The combination of classic Populous-style play and attending to the training of your creature kept the player occupied for the first few levels. Black & White didn’t force you to complete the levels, Molyneux had clearly taken note of the Sim-series’ philosophy of sandbox gaming. The initial world was really a giant toybox for you and teaching your creature was entertainment enough.
For those people that have never played this game perhaps a summary is needed. You start the game with a sorceror’s tower and a village who think you’re pretty special. Your interaction with the world is via a floating hand icon which allows you to interact with the world and its objects. Feeling mean? Pick up a villager and hurl them across the town square. The rest of the villagers go very quiet. Soon it’s time for you to pick your creature from a choice of three – a cow, a tiger and an ape. These creatures are over one hundred feet tall for reasons that aren’t adequately explained but they think you are ‘da man’. Training your creature is a bit like training a dog at first, games of fetch and catch can take up a lot of time and be a lot of fun. Eventually though, things get more advanced.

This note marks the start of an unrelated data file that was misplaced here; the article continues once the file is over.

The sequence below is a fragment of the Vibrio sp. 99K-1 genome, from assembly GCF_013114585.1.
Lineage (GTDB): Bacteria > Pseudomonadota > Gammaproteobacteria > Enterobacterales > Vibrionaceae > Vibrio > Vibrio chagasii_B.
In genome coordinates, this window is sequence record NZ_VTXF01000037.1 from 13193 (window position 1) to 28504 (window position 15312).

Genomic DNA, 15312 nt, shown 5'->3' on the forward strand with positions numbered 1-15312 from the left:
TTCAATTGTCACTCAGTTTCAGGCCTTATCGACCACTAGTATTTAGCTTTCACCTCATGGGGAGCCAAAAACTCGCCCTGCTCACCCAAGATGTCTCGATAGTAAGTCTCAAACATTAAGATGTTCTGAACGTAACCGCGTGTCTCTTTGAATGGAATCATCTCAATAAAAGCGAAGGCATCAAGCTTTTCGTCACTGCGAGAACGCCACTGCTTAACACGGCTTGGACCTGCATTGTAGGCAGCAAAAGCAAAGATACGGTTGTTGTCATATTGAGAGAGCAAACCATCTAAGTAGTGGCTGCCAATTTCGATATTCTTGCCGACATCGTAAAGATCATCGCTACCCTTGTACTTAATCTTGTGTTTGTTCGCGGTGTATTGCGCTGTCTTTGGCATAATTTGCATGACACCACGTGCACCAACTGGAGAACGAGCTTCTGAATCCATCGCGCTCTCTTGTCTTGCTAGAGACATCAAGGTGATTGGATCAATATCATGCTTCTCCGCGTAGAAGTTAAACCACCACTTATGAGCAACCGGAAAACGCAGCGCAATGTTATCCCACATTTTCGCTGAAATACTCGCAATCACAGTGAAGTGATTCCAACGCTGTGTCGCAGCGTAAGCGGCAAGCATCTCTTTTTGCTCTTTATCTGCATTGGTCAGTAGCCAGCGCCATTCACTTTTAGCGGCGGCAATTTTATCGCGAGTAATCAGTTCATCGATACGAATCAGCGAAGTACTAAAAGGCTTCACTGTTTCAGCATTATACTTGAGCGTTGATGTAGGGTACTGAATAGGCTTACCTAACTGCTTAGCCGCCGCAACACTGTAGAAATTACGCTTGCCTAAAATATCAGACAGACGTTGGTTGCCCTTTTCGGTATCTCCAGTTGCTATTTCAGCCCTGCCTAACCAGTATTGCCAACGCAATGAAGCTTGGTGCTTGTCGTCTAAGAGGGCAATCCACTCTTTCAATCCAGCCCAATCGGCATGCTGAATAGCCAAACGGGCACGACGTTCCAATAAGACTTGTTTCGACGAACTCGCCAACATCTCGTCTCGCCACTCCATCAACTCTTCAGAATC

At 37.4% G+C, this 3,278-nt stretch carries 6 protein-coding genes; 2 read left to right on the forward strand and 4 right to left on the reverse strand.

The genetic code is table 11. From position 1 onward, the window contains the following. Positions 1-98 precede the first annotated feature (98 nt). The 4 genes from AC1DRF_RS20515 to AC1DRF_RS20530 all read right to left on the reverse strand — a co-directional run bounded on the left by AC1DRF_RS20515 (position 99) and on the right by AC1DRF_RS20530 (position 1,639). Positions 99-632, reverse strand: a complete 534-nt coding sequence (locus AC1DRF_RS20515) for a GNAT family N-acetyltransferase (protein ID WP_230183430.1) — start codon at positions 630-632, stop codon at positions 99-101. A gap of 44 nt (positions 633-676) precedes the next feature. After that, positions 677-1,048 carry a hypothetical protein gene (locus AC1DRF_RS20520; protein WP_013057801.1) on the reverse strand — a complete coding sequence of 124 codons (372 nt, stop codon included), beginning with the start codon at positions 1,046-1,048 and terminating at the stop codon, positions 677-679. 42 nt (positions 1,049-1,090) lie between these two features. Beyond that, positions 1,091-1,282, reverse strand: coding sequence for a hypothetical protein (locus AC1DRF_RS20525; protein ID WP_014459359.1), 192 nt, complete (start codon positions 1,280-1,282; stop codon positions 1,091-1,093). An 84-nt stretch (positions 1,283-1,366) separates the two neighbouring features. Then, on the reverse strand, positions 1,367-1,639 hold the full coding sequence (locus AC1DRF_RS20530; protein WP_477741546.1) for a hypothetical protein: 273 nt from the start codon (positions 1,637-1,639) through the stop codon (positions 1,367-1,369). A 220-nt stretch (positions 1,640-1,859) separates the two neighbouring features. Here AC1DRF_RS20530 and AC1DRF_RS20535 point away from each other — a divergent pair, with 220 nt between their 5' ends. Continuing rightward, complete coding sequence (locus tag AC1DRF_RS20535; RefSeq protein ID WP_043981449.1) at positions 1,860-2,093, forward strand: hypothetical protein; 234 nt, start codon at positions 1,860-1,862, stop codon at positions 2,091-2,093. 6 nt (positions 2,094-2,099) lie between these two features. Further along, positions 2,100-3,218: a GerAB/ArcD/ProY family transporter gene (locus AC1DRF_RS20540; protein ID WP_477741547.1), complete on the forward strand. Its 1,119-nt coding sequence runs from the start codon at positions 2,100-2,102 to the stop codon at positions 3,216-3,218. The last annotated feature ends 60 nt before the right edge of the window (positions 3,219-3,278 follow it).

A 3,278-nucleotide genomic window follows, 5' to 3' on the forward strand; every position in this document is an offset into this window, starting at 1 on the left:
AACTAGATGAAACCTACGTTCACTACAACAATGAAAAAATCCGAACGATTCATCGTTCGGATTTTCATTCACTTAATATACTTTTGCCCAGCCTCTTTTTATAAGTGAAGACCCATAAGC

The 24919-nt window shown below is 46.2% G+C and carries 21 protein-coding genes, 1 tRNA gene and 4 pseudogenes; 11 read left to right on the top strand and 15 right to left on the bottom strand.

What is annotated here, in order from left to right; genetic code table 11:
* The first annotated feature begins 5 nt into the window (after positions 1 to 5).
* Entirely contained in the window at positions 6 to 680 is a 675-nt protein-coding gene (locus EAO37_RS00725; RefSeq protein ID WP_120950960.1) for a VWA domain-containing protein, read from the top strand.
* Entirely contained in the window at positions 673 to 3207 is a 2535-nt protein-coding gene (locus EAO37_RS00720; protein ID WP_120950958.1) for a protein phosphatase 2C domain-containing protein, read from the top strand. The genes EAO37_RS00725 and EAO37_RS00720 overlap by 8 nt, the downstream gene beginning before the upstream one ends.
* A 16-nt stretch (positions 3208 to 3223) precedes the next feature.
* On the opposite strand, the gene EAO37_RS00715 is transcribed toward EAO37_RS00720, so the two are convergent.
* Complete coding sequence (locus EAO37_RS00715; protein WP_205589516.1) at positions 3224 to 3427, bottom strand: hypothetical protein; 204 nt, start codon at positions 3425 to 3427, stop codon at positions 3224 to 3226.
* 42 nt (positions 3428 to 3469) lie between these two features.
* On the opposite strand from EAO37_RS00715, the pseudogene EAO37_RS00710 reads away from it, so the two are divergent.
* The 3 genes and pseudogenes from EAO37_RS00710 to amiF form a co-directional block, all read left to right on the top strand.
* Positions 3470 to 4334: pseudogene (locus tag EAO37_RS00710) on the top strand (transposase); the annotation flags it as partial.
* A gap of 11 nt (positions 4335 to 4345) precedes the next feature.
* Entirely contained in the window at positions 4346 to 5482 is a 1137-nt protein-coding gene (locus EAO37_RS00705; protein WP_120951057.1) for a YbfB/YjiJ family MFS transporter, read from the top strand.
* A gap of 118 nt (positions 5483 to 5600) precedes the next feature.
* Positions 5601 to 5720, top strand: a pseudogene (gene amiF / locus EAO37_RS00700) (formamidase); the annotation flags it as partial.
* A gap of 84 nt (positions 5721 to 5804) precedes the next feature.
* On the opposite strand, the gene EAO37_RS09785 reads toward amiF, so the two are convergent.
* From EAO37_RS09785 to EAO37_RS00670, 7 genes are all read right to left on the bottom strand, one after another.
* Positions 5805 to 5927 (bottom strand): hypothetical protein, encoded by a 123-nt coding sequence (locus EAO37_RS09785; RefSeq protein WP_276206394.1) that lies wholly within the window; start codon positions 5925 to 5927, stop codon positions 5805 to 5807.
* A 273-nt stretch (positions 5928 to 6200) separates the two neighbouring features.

Spells are learned and are cast via the ‘gesture system’. That is, they can be cast by ‘drawing a symbol on screen with the mouse. Some are simple, like a circle or a square, but some are more complicated runes. Again, these can be taught to your creature and when he performs his first spell and does his little happy dance, it almost brings a tear to your eye
On my first go I found the creature to be irritatingly needy and no amount of petting and / or slapping seemed to make him happy. He kept eating villagers and livestock and sulking around the tower. Concurrently my villagers needed food and supplies to survive – I found myself overwhelmed by the amount of things I needed to do – this wasn’t a game, this was parenting!